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Corbit’s Charge Civil War Commemoration set for this weekend in Westminster

Civil War aficionados and local historians will gather this weekend in Westminster to witness and participate in the annual Corbit’s Charge Civil War re-enactment.

The commemoration, set for Saturday from 10 a.m. to 4 p.m., is held by the Pipe Creek Civil War Roundtable and features activities such as a memorial service, tours of historic sites and a presentation on the Battle of Westminster. It is free of charge.

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The event has been taking place since the early 2000s and is meant to educate the public about Westminster’s relevance in the Civil War.

On June 29, 1863, Westminster served as the backdrop for a pivotal moment in the Civil War. More than 100 Union troops from companies C and D of the 1st Delaware Cavalry, fronted by Capt. Charles Corbit, clashed with 5,000 Confederate Cavalry troops led by Commander J.E.B. Stuart. Although considered a Confederate victory, the battle helped impede Stuart’s ability to link up with the Confederate infantry in Pennsylvania — thus contributing to a Union victory at the Battle of Gettysburg.

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The original plan this year was to hold the event on the Historical Society of Carroll County campus but that fell through after it was determined the organization had limited resources and would not have the resources to handle the commemoration on top of their own virtual gala scheduled for that evening, according to Kristen McMasters, the society’s interim director.

Steven Carney, outreach coordinator of the Pipe Creek Civil War Roundtable, said the backup plan is to block off Court Place Road for the duration of the event so it can act as the main headquarters. While this location is not ideal because of lack of space, Carney noted the event planning committee decided it was the “best option.”

“We received our first permit from Westminster on May 13 featuring the Historical Society as our main campus and received our updated permit from on June 7 with provisions to make Court Place our main event location,” Carney said.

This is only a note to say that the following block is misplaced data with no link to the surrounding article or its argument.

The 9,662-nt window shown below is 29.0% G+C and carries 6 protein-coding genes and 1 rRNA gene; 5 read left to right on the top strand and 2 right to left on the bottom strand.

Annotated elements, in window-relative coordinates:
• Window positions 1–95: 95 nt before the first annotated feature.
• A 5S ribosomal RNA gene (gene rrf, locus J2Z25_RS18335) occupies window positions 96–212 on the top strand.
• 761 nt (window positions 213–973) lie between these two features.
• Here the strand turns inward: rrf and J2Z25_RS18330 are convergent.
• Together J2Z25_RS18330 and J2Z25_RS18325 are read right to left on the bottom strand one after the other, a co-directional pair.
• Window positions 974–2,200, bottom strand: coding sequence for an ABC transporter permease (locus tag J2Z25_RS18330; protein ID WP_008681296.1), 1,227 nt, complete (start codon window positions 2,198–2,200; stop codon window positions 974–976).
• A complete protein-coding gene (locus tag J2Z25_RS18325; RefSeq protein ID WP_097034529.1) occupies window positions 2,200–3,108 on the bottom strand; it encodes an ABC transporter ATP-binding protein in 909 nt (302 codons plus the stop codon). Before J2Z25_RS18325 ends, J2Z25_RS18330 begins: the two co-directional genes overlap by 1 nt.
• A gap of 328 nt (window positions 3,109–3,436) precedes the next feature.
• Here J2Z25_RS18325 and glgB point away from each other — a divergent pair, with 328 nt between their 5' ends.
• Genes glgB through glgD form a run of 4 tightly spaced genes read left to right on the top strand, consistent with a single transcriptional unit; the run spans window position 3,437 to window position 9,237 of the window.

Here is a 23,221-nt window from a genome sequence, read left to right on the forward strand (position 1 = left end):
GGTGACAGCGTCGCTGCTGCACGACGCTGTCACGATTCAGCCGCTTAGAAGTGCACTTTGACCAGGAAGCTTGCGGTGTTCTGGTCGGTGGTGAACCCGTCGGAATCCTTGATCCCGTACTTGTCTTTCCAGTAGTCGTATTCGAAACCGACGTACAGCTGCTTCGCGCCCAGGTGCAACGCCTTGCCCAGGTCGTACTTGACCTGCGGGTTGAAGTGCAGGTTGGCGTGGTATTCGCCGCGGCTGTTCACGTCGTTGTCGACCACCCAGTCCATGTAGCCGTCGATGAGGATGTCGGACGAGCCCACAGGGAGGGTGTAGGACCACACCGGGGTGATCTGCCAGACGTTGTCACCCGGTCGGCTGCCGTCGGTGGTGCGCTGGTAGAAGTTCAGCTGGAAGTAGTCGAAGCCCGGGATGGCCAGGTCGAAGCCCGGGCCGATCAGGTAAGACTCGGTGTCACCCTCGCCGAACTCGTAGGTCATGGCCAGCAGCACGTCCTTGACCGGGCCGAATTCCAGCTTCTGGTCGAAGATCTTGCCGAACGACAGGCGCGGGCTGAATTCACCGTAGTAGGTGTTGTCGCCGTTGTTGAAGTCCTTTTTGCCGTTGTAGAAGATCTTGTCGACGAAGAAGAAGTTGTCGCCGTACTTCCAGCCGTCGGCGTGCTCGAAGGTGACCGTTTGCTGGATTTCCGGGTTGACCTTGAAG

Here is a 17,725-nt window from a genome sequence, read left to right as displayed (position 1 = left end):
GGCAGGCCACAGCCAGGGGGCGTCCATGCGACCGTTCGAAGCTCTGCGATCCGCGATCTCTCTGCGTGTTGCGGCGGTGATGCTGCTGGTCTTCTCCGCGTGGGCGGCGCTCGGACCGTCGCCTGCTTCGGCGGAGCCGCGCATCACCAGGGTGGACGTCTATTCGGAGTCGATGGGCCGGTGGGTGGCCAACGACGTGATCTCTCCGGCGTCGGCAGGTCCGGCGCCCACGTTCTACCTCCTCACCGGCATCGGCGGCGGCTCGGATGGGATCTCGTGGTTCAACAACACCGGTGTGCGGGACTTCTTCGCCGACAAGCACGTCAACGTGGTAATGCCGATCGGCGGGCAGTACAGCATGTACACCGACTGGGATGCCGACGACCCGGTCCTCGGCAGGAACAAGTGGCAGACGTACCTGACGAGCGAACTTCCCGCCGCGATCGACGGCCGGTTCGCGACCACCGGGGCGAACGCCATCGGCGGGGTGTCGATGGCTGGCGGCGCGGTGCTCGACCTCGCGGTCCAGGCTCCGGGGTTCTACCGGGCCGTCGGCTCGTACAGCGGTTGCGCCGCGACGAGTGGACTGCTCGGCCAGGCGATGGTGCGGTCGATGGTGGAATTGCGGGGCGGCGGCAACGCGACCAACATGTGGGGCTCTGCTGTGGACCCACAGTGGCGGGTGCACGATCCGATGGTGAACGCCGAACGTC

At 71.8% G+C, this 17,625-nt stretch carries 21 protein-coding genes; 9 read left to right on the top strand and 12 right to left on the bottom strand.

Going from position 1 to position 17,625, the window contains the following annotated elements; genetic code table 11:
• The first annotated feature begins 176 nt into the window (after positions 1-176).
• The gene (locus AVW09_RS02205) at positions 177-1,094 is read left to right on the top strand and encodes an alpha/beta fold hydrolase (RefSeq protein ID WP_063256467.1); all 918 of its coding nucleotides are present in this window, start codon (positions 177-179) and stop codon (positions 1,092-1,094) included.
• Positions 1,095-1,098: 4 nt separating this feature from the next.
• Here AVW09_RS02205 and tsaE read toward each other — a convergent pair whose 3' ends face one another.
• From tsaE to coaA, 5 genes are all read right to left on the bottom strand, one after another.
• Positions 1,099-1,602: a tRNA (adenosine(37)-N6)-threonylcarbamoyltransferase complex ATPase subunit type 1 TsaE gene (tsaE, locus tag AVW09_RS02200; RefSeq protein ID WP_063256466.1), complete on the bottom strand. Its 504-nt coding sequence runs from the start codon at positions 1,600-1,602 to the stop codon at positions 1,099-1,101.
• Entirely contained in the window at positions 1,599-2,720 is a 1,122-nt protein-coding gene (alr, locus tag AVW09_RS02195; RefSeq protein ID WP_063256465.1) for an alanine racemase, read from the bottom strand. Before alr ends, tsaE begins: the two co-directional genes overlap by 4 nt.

Two weeks ago the group also received a permit from the county to use the Vietnam Veterans Memorial Park for setting up various historical displays.

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“They ordinarily do not allow groups to obtain permits to use the park but in this case they made an exception for us,” he said.

Robert Kuehne, a Westminster resident and local Civil War history buff, said this week he has been attending the event since 2003, with the exception of last year when the public activities were canceled due to the COVID-19 pandemic.

At 82 years old, he said he is no longer active in the ranks of the military but enjoys his role educating others.

“If one doesn’t know history they’re doomed to repeat it … We’re going through a terrible time right now,” he said, commenting on the significance the event holds in the community. “History is not taught in the school the way it should be.”

Although the Battle of Westminster itself was insignificant, it played a large part in the overall outcome of the war. He added “kids don’t get history so they don’t know what’s going on … It’s up to individuals with that knowledge to pass it on.”

Kuehne mentioned re-enactors will attend the commemoration dressed in Civil War garb from the Union and the Confederacy.

“It’s not a political event but when you have a war you have to interpret both sides,” he said.

The historian encourages community members to participant in Saturday’s activities since it’s free to attend and it a “good and fun time.”

“It’s a time of remembrance, it’s a time of reflection and it’s a time to enlighten people today about how it was back then,” he said.

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